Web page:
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Commission Disqualifies Plainridge Slots Parlor

Steve LeBlanc, Associated Press
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BOSTON (AP) — The Massachusetts Gaming Commission has disqualified the owners of the Plainridge Racecourse from pursuing the state’s sole slots parlor license.

The commission issued a statement Monday saying Plainridge’s owners failed to present “clear and convincing evidence as to business practices that will likely lead to a successful gaming operation.”

The decision leaves four other slots applicants.

Commission Chairman Stephen Crosby said the decision to disqualify Plainridge — operating under the business name of Ourway Realty LLC — followed a comprehensive background investigation and deliberations by the five-member commission.

The commission said the investigation revealed what it called “a culture of fear and concealment pervasive in the operations” of the Plainville facility.

They said the most notable problem was former Plainridge head Gary Piontkowski’s withdrawals from the money room, which they said were “among a number of practices engaged in by Piontkowski that were deeply troubling.”

“The Commission has determined that Ourway Realty LLC has failed to meet its burden of proof, particularly as to the business practices and the business ability of the applicant to establish and maintain a successful gaming establishment,” the commission’s report said.

A spokesman for Plainridge didn’t immediately respond to a request for comment.

Also Monday, the commission announced it will allow a slots proposal by Raynham Park to move forward.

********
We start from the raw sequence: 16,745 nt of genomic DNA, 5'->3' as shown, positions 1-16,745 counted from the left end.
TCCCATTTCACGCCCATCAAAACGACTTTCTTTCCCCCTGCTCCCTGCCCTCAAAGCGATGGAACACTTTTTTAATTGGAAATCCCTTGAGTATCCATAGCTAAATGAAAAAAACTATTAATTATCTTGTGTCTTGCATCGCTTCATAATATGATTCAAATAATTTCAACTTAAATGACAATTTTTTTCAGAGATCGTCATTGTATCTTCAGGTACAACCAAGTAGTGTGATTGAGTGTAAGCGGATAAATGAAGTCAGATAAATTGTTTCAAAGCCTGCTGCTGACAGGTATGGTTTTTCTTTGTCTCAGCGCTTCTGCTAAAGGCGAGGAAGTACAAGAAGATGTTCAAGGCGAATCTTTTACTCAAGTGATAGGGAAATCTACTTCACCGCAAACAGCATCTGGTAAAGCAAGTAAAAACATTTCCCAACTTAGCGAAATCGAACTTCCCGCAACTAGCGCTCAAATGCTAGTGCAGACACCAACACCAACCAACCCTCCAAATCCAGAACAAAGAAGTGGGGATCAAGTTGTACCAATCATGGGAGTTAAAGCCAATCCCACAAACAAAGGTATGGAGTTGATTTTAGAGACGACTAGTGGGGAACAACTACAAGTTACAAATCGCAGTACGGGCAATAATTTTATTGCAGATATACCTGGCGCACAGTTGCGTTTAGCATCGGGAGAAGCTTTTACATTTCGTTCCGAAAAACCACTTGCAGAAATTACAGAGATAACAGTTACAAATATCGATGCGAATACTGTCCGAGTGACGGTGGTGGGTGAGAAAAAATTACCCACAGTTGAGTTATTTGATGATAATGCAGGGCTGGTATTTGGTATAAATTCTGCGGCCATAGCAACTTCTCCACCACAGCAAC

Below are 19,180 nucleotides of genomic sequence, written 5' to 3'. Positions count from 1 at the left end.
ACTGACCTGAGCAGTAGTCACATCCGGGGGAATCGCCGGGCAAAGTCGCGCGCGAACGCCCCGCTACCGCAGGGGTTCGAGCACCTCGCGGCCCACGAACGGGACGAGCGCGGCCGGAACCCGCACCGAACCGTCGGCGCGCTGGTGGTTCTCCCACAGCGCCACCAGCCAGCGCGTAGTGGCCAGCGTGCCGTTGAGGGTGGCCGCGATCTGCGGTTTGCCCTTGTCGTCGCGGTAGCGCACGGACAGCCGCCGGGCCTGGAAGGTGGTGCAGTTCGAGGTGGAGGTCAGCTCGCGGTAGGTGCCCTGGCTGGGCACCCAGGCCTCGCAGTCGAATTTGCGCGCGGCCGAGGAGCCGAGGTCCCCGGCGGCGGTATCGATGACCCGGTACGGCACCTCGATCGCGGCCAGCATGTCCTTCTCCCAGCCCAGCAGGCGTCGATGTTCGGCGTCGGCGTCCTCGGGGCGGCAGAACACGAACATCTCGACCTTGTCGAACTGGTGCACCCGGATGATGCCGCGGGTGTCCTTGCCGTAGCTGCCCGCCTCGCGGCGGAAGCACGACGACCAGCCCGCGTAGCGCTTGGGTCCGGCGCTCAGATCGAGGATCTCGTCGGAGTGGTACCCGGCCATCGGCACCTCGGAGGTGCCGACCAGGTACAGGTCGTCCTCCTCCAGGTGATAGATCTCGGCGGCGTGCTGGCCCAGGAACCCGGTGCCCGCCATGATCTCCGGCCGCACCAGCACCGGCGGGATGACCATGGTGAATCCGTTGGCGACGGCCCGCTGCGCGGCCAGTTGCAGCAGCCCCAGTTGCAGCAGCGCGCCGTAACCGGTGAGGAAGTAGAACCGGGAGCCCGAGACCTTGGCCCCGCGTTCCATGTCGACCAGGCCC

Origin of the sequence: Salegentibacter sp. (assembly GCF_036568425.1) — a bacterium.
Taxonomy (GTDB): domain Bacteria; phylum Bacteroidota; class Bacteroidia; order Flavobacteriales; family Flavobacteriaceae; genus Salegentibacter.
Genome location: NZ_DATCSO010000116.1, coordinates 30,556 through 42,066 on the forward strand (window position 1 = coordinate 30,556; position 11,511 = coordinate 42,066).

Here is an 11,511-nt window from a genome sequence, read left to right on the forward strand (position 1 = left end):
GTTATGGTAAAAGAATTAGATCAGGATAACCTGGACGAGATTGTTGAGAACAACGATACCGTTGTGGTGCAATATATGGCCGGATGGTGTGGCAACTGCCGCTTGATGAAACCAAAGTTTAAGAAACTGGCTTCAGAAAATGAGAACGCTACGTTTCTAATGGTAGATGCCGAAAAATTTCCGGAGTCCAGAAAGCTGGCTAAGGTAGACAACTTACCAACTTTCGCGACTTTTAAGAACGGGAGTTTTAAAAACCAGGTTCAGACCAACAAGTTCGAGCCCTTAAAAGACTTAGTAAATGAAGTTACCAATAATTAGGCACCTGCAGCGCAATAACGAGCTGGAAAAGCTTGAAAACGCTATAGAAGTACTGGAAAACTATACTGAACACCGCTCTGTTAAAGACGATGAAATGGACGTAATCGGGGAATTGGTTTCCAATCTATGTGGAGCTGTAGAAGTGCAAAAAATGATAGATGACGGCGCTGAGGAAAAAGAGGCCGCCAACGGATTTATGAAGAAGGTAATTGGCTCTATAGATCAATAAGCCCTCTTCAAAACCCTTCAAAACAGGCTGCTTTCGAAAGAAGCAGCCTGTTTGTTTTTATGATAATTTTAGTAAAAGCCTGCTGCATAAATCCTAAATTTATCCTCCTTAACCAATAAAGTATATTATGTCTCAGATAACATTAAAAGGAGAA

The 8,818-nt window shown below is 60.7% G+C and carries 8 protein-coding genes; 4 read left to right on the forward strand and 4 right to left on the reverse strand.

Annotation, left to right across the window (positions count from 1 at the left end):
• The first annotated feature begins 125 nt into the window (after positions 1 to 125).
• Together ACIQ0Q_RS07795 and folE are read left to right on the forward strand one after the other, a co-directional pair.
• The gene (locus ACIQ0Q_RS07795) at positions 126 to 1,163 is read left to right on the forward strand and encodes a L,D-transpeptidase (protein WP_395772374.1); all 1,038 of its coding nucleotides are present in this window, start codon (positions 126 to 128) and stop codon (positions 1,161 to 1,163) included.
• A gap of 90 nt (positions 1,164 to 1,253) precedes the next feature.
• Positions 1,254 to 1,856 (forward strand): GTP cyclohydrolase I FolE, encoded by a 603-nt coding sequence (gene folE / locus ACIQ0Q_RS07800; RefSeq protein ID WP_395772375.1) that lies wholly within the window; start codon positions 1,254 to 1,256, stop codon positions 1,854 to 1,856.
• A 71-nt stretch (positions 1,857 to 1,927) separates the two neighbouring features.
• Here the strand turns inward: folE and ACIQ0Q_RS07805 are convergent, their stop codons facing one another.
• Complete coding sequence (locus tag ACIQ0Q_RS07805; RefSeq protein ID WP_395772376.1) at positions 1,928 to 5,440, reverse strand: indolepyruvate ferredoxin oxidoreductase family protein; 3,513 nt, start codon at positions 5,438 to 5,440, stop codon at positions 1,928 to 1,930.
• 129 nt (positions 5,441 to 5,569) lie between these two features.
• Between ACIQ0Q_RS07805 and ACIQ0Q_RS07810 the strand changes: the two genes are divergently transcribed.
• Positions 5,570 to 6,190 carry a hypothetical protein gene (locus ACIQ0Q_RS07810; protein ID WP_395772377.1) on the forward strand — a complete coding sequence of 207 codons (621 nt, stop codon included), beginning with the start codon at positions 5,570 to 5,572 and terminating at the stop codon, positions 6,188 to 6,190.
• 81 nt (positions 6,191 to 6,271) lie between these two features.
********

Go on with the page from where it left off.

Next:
In June, the Raynham Board of Selectmen unanimously approved a host community agreement with the developer. Under terms of the agreement, the town would receive annual fees for more than $1.1 million.

The agreement must be approved in a town-wide referendum on August 13 to be eligible for the state license.

Raynham Park owner George Carney said he hopes local residents will back the proposal, which he said will being jobs and revenue to the state.

The commission last month voted to qualify Mass Gaming & Entertainment, a subsidiary of Chicago-based Rush Street Gaming, and PPE Casino Resorts, affiliated with Baltimore-based Cordish Cos. Both companies are also pursuing the slots parlor license.

The approvals followed the criminal and financial background checks required for all slots parlor and casino applicants.

A fourth slots parlor applicant, Penn National, will have a suitability hearing at the end of this month.

The commission said a decision by Plainridge Racecourse to remove Piontkowski and replace him with John Grogan as the president of Ourway on April 3 didn’t go far enough to dispel the commission’s concerns.

The commission said “little to none” of Grogan’s experience is in the gambling arena and improvements he’s claimed to have made to Plainridge “serve neither to entirely neutralize the past transgressions.”

“The burden is on the applicant to demonstrate its suitability; not merely demonstrate that deficiencies are being addressed,” the commission said.

The commission is expected to make a final decision about which applicant will be awarded the single slots license before the end of the year.

Copyright 2013 The Associated Press.

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